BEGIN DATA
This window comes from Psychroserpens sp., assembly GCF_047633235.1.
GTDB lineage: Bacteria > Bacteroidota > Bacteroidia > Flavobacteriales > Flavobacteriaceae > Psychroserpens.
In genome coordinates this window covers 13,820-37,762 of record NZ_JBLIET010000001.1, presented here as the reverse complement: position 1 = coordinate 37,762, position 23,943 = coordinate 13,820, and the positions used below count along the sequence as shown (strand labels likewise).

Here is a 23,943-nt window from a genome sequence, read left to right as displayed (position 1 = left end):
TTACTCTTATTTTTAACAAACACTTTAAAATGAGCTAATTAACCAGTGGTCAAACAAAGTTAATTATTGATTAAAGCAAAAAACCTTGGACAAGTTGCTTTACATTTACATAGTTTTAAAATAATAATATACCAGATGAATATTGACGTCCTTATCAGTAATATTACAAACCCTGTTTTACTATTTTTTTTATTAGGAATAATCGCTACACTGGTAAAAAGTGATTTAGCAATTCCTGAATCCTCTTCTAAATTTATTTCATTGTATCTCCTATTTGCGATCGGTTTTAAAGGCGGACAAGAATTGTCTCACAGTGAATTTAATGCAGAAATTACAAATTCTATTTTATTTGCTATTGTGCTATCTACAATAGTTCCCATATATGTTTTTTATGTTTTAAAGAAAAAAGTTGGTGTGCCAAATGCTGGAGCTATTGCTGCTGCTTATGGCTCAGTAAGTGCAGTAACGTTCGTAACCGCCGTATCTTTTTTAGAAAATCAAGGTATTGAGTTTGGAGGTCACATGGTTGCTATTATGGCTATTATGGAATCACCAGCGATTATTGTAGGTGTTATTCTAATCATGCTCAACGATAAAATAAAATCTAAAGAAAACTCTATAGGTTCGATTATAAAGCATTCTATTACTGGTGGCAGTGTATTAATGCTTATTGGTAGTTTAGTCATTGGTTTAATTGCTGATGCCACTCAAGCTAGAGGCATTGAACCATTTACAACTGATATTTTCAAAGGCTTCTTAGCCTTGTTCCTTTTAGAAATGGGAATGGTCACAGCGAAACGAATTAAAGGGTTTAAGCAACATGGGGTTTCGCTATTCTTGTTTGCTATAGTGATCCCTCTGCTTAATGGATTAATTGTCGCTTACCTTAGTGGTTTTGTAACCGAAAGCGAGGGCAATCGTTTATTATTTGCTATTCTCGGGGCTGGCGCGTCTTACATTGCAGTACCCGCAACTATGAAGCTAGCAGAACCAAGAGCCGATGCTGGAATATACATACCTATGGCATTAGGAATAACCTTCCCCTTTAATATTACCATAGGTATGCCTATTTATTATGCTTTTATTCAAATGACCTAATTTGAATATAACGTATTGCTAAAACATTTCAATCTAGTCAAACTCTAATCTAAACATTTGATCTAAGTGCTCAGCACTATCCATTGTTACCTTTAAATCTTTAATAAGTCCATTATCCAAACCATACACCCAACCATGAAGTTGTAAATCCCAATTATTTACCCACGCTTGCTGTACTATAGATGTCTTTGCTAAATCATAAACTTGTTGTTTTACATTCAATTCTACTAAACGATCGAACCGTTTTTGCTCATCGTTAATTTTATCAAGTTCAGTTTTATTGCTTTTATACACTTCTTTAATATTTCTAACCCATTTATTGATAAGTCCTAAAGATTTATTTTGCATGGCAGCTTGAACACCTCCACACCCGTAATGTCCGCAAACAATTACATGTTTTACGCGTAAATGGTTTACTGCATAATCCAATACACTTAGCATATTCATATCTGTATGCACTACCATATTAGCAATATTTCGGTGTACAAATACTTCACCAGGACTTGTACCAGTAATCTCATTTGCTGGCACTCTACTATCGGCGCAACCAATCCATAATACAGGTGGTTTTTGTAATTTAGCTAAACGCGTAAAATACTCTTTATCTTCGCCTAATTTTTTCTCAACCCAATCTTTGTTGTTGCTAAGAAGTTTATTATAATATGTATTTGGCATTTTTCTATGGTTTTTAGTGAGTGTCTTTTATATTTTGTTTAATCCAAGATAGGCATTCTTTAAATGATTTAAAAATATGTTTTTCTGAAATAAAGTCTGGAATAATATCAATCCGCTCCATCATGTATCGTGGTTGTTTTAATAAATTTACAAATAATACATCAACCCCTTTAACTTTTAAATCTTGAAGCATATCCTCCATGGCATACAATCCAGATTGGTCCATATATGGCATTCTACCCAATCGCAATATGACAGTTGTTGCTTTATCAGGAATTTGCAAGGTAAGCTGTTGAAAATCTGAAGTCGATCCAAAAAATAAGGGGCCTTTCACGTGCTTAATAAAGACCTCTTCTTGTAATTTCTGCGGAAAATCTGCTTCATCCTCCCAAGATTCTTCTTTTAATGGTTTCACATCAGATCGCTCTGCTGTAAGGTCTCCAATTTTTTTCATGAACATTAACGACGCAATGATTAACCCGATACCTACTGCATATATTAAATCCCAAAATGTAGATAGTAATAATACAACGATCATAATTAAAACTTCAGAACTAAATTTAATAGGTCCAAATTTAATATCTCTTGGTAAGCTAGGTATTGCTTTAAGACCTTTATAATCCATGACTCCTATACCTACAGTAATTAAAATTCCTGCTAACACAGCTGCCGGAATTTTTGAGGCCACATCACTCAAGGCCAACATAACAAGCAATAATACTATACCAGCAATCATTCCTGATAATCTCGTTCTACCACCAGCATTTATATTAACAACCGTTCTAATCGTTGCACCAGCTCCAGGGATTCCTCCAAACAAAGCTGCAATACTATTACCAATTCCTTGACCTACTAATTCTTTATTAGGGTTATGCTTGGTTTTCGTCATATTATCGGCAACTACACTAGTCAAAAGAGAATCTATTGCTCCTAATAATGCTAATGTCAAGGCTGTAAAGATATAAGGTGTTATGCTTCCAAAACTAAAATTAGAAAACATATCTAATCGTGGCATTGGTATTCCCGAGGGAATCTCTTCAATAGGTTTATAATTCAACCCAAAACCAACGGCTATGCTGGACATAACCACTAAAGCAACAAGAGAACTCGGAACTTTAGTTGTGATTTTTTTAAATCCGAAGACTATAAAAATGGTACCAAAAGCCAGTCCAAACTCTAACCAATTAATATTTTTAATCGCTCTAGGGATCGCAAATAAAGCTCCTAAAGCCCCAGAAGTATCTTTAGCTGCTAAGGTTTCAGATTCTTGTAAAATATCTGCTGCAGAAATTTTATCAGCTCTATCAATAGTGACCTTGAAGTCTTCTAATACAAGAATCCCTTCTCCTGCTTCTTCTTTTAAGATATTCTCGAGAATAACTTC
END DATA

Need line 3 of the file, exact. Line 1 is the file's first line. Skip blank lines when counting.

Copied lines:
In genome coordinates this window covers 13,820-37,762 of record NZ_JBLIET010000001.1, presented here as the reverse complement: position 1 = coordinate 37,762, position 23,943 = coordinate 13,820, and the positions used below count along the sequence as shown (strand labels likewise).